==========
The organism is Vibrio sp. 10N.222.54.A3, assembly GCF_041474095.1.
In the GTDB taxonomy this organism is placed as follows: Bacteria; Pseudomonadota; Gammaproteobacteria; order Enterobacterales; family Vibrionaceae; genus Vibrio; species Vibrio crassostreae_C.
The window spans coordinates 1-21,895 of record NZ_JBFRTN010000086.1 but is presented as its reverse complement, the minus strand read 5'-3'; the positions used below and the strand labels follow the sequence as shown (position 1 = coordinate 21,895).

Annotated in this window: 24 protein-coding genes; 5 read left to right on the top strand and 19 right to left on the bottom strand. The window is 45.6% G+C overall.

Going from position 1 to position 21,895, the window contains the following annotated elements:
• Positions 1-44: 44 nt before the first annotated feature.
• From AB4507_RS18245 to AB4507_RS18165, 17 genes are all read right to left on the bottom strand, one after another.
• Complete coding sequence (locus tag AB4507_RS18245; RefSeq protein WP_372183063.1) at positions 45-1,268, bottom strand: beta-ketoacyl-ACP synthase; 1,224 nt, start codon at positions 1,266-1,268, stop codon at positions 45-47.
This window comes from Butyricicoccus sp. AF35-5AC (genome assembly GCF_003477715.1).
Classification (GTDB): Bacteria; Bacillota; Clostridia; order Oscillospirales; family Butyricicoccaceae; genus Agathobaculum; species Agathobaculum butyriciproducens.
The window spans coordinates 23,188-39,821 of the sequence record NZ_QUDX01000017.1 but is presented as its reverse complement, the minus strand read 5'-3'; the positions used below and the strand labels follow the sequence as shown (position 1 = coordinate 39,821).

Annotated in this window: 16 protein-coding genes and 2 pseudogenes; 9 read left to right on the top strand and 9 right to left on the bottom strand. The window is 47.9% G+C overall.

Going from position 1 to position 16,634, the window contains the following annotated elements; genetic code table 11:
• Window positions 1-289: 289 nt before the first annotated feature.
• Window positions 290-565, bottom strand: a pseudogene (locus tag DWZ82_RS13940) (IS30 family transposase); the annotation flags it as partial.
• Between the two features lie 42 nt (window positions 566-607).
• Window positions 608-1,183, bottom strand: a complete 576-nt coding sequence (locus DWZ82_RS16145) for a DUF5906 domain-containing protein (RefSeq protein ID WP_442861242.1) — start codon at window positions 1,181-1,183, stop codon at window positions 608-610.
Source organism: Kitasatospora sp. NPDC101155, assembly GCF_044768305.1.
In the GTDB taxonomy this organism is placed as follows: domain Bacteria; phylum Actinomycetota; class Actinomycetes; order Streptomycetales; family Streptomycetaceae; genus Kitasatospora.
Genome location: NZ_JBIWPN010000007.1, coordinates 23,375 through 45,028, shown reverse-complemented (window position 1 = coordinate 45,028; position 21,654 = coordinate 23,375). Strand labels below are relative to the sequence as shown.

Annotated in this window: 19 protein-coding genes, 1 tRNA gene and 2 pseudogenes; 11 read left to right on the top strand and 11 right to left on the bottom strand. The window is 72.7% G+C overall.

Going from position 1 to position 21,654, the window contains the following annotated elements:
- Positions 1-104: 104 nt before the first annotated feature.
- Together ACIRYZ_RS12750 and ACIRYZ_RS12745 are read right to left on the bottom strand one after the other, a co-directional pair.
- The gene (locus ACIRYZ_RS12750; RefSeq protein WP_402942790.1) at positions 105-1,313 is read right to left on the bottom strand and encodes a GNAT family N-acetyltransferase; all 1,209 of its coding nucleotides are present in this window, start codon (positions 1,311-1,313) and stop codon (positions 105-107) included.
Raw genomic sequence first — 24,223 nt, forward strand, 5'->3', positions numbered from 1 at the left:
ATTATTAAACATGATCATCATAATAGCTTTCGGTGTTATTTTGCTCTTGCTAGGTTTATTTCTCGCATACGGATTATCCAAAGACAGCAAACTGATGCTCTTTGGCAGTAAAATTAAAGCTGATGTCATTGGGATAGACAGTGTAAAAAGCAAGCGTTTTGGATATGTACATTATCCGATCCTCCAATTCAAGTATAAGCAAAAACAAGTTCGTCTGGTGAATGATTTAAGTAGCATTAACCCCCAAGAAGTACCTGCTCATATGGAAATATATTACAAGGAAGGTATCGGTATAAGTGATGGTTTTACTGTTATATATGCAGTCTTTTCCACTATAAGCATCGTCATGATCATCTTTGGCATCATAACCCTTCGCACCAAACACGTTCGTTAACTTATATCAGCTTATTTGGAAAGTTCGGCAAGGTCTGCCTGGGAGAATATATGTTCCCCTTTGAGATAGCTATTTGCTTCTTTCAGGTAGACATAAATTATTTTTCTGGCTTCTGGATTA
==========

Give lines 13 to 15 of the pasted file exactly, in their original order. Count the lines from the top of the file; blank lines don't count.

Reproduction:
Going from position 1 to position 16,634, the window contains the following annotated elements; genetic code table 11:
• Window positions 1-289: 289 nt before the first annotated feature.
• Window positions 290-565, bottom strand: a pseudogene (locus tag DWZ82_RS13940) (IS30 family transposase); the annotation flags it as partial.